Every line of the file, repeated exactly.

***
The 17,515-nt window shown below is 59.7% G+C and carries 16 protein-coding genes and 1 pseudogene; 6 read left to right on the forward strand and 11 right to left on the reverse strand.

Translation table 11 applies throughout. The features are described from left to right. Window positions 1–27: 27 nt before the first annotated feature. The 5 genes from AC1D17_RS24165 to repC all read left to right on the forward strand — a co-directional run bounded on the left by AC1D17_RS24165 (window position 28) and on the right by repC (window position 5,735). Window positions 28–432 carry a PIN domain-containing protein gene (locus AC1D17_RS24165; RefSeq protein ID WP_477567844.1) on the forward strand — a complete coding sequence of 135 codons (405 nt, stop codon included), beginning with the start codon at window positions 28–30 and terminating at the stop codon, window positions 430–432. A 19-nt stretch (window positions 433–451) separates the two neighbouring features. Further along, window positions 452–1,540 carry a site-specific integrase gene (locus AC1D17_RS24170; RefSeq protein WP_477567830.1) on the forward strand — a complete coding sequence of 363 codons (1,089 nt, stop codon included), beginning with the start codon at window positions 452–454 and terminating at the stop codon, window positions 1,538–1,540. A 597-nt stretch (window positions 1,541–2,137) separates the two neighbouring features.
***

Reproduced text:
The 17,515-nt window shown below is 59.7% G+C and carries 16 protein-coding genes and 1 pseudogene; 6 read left to right on the forward strand and 11 right to left on the reverse strand.

Translation table 11 applies throughout. The features are described from left to right. Window positions 1–27: 27 nt before the first annotated feature. The 5 genes from AC1D17_RS24165 to repC all read left to right on the forward strand — a co-directional run bounded on the left by AC1D17_RS24165 (window position 28) and on the right by repC (window position 5,735). Window positions 28–432 carry a PIN domain-containing protein gene (locus AC1D17_RS24165; RefSeq protein ID WP_477567844.1) on the forward strand — a complete coding sequence of 135 codons (405 nt, stop codon included), beginning with the start codon at window positions 28–30 and terminating at the stop codon, window positions 430–432. A 19-nt stretch (window positions 433–451) separates the two neighbouring features. Further along, window positions 452–1,540 carry a site-specific integrase gene (locus AC1D17_RS24170; RefSeq protein WP_477567830.1) on the forward strand — a complete coding sequence of 363 codons (1,089 nt, stop codon included), beginning with the start codon at window positions 452–454 and terminating at the stop codon, window positions 1,538–1,540. A 597-nt stretch (window positions 1,541–2,137) separates the two neighbouring features.